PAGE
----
by Jim Spellos
The new decade will bring even more change to the traditional business workflow than we’ve ever seen. And that’s saying something, considering how tech tools such as computers, the internet, mobile devices and social media shook up how businesses successfully ran their operations. Imagine doing your job without Microsoft Office, Google, Amazon, or your smart phone (or even Facebook, though many will dispute that!).
While the Roaring Tech ‘20s will bring us more developments that will impact our work on a daily basis (think 5G and the Blockchain, among others), where technology tends to be most useful is when technology matures into tools that can be used every day by your consumers, constituents and colleagues. Three technologies that in different ways will all be essential will be three we’ve seen begin to mature in the past decade: Artificial Intelligence, Augmented Reality and Virtual Reality.
Let’s take VR first, as that’s the one many folks say will never be a core component of workflow. “I’m not going to wear a silly looking headset to do my work.” Perhaps not—all the time. But we need to understand the value of the tool to your organization in order to make such a statement. And that means we need to understand how our customers may be using those gadgets.
It’s clear to many that VR isn’t an everyday tool, at least not yet. But it has become very clear that VR is a powerful tool in the sales and marketing process for many industries. If your sales/marketing team is out in the field, visiting clients, and trying to get your customers to experience what your product looks like through their vision, connecting more of their senses to understand your value proposition is a no-brainer.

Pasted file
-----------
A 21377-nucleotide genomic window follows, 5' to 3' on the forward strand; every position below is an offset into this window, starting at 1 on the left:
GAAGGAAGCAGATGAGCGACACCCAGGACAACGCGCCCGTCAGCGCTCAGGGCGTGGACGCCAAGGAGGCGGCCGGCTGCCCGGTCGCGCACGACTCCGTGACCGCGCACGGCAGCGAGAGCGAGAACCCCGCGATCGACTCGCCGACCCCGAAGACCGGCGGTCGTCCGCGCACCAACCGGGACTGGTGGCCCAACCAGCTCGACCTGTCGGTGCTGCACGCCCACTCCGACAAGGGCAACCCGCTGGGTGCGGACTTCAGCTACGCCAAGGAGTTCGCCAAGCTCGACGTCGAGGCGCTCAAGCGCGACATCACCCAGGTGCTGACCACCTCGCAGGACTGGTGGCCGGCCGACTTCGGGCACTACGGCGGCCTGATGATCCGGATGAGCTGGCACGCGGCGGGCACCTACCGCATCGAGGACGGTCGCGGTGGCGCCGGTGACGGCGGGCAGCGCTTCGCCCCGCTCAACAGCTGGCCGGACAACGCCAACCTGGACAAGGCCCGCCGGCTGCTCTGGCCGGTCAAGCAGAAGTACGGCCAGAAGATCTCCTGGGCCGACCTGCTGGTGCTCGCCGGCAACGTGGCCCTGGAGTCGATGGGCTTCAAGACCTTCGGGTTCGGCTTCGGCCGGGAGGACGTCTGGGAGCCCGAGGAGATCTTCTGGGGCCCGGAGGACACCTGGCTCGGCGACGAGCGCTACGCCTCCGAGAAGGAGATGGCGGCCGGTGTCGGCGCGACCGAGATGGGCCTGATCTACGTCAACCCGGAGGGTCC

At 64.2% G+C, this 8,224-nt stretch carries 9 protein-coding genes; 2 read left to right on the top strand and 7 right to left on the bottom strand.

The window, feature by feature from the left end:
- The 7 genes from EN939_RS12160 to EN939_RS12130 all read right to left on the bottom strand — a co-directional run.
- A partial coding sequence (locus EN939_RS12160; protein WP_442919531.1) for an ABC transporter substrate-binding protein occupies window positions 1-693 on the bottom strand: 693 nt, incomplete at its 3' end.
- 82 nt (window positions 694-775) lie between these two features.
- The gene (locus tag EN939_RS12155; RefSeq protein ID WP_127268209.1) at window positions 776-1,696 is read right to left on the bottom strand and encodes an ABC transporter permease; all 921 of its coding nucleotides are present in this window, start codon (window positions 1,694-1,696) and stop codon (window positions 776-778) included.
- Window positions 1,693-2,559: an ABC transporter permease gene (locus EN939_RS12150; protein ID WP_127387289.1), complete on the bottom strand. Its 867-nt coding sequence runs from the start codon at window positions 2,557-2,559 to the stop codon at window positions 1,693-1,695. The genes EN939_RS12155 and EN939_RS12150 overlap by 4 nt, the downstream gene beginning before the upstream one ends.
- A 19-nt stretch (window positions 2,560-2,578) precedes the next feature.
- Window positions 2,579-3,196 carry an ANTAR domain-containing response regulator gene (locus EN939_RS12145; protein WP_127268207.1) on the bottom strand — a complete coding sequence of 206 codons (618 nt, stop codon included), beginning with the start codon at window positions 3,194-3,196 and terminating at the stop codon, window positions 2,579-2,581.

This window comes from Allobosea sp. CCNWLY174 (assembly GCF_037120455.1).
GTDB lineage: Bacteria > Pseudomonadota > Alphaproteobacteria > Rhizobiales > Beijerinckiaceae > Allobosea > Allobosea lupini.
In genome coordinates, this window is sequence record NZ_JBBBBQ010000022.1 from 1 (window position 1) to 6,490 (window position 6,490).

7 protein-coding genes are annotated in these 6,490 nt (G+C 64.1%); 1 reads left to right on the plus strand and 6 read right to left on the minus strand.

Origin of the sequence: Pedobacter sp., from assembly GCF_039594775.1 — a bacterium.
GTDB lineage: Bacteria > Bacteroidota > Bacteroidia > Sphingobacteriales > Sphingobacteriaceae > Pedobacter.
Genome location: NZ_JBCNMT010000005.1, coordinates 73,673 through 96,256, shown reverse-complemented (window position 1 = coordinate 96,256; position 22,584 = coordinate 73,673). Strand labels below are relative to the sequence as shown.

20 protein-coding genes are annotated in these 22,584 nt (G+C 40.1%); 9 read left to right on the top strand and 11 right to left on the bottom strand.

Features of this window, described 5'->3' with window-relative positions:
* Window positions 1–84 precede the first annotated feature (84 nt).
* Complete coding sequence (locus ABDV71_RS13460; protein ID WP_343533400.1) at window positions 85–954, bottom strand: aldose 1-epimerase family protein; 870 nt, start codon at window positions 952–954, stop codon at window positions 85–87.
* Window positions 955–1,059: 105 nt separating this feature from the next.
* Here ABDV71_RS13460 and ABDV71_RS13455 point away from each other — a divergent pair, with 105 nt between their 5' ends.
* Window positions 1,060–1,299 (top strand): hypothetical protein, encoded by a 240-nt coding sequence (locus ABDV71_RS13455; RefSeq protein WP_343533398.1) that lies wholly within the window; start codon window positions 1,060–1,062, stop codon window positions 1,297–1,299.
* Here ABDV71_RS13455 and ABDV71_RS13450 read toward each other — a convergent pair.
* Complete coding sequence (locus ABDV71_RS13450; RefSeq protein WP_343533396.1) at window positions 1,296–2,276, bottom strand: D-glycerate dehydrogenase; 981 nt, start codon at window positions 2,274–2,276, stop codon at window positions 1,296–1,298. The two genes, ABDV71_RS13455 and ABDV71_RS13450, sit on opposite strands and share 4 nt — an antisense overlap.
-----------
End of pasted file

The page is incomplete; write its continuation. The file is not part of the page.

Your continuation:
If your team was selling space, be it real estate, event venues or a myriad of other industries, the only thing about VR that doesn’t make sense is not always bringing it with you to facilitate the sales process. And since the past two years have seen high end cable-less, computer-free devices become the norm, we’ve reached a point where it’s just bad business not to use these tools.
We could also venture into the conversation about the benefits of staff education and retention through VR learning environments if we had the time and space. Needless to say, organizational onboarding will be a very different thing in the coming decade.
VR’s lesser known sibling, Augmented Reality (AR), is primed to actually become more essential than VR. While with VR you need a pay of sci-fi looking goggles, AR currently utilizes a tool you always have with you—your smart phone—to do the work (way cool note, as the ‘20s moves forward, the smart phone in this situation will likely be replaced by a wearable device, but that’s another conversation for another time). Both Apple and Google are all in on AR as being the tool of now and the future. Apple’s CEO Tim Cook recently called AR the operating system of the next generation.
Many folks use AR frequently but don’t even know it. Are you user of Snapchat? If so, the filters that are so popular are nothing more than AR experiences. How about for business? Check out AirMeasure and how it uses AR to calculate measurements? Or Living Wine Labels to tell a brand’s story by hovering your phone over the label? Or Ikea, allowing you to see what their furniture looks like in your space.
This blog is authored by one of the amazing speakers scheduled to have a session during our one-of-a-kind event, IAAP Summit.
Summit 2020 is going to be offered, for the first time ever, in a 100 percent virtual environment. The Summit experience, which is full of excitement, inspiration, learning, and connection is now coming to you. You can learn more on the Summit website, as well as this FAQ document.